Obasanjo’s Internet – Wale Oloworekende

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Did you know that there are approximately 4.66 billion active Internet users worldwide? Can you imagine all the different ways in which we all use the internet? Obasanjo’s Internet is our interview series where we speak to some of our Internet favourites on how they relate to the Internet and what it means to them and their work. This week, Wale Oloworekende, Editor At Large at The Native Networks, talks to us about how he uses Obasanjo’s Internet

What’s the first thing you do when you wake up?

I just take a little while to get my bearings and just get into the flow of the day, then I grab my phone and that sets the tone for the day. 

How do you use the internet for work or pleasure?

I use it for work and pleasure because most of the things I enjoy are done over the Internet; reading, music, and speaking with friends. Something I’m finding really exciting these days is just experiencing new places because you can read up on new places and what’s happening there. The internet is also very key to the work I do because I can find new artists, music, and culture over the internet that I probably would not be able to find if the internet did not exist. It’s a mix of both for me. 

What moment or episode in your life would you say captured the essence of the internet?

I’d say the END SARS period because it was interesting and mind-blowing to see something that started as a Twitter hashtag take real-life form. I mean, the sentiment had been brewing offline for a while but the movement and that moment was organised and midwifed primarily on the internet. It was mindblowing to see that a tool for social change started from the internet.

Your favourite social media platform and why? 

Instagram. I think it’s contained, in the sense that the people who are there are people I want to be there. It’s not like Twitter where your tweets can get to an audience you probably don’t intend it for. With Instagram, that is not probable. You most likely stay within your community and I think I like the people on my Instagram.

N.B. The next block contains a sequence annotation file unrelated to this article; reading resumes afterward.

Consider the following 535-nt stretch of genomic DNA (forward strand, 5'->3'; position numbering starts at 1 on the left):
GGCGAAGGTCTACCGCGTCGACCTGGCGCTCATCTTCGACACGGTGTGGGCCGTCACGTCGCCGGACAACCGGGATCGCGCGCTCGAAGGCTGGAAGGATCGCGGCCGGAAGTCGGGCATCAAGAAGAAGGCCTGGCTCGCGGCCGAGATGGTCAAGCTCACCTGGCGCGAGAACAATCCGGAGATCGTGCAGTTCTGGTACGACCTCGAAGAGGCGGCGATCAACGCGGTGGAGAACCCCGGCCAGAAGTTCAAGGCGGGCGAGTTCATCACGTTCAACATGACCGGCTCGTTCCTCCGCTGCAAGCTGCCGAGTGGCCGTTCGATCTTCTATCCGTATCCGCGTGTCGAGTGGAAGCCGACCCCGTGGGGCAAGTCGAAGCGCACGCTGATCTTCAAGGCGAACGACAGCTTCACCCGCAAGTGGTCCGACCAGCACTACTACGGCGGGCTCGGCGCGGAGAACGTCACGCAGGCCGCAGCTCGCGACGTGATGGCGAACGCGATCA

What was the last meme you saved?

I saved this in the hopes that one day, there will be a need for it.

Do you remember the first time something you posted went viral? What was it? How did it make you feel?

I think the first time something I posted went viral was work-related. I made a tweet complaining about African album notes on Apple Music. They used to be oneliners and I hated it so much. I think it even exposed me to ignorance on the internet because people were saying a lot of different things that I now know to be false. 

What’s the most outrage you have ever generated over something you posted? How did you react to it?

I don’t think I’ve gotten outrage over stuff I say because I don’t use social media as a diary for my thoughts. It’s hard to. 

What rules do you live by on the internet?

I try not to be a dickhead and I also don’t speak about my personal life. I might allude to stuff, but I don’t speak about them directly. There is enough drama on social media and I don’t want to add my own drama. I don’t want anybody to be in my business.

What is your guiltiest online pleasure?

I listen to Portable from time to time. I’m also trying to learn Indaboski’s song, the one he did with Flavour.

Would you say you have an online persona?

Nah, I’m the same in real life and online

What’s your favourite emoji and why?

The upside-down smiley. It is my favourite emoji because it can get on people’s nerves. They can’t tell what it means if I’m fucking with them or not. I don’t do it deliberately. I feel like it just reflects the fact that I can be vague and not just say stuff.

Are you particular about your feed?

Yes, I am. I always say I am mentally seceded from Nigeria so I’m also trying to make sure my feed is seceded from Nigeria. There are some very razz – the thing is I don’t mind people having those conversations because I feel like it leads us to a more equitable society but at the same time, I know where I’m at in my life and I don’t want to say some things so I try to be particular about it. I don’t block, but I mute. 

YouTube or TikTok? Which do you prefer and why?

YouTube, I just never got into TikTok. I don’t have the attention span for it. I feel like YouTube is more educative. There is more content to what they say there, but I might be wrong, I don’t know. I am not the greatest with video content but if I choose to watch video content, I would like to get my time worth so I just prefer to go to YouTube.

Which Nigerian creator do you think the world needs to see and hear more of?

In media, the world needs to see more of Fu’ad Lawal. The world also needs to see more of Gilmore. I think he is a very fascinating guy.

Who is the coolest person you follow and the coolest person who follows you?

I feel like I’m a hater because I don’t see people in that metric of coolness. 

What is your favourite Nigerian podcast?

Submarine and a Roach. 

Have you ever hooked up with someone you met online? Did you regret it?

Yes I have. I used to regret it, but I don’t anymore.

5 people you’d love to see answer these questions

Daniel Okechukwu, Levi Adewunmi, Lola Ige, Vincent Desmond and Osagie Alonge. 

Read previous Obasanjo’s Internet entries here.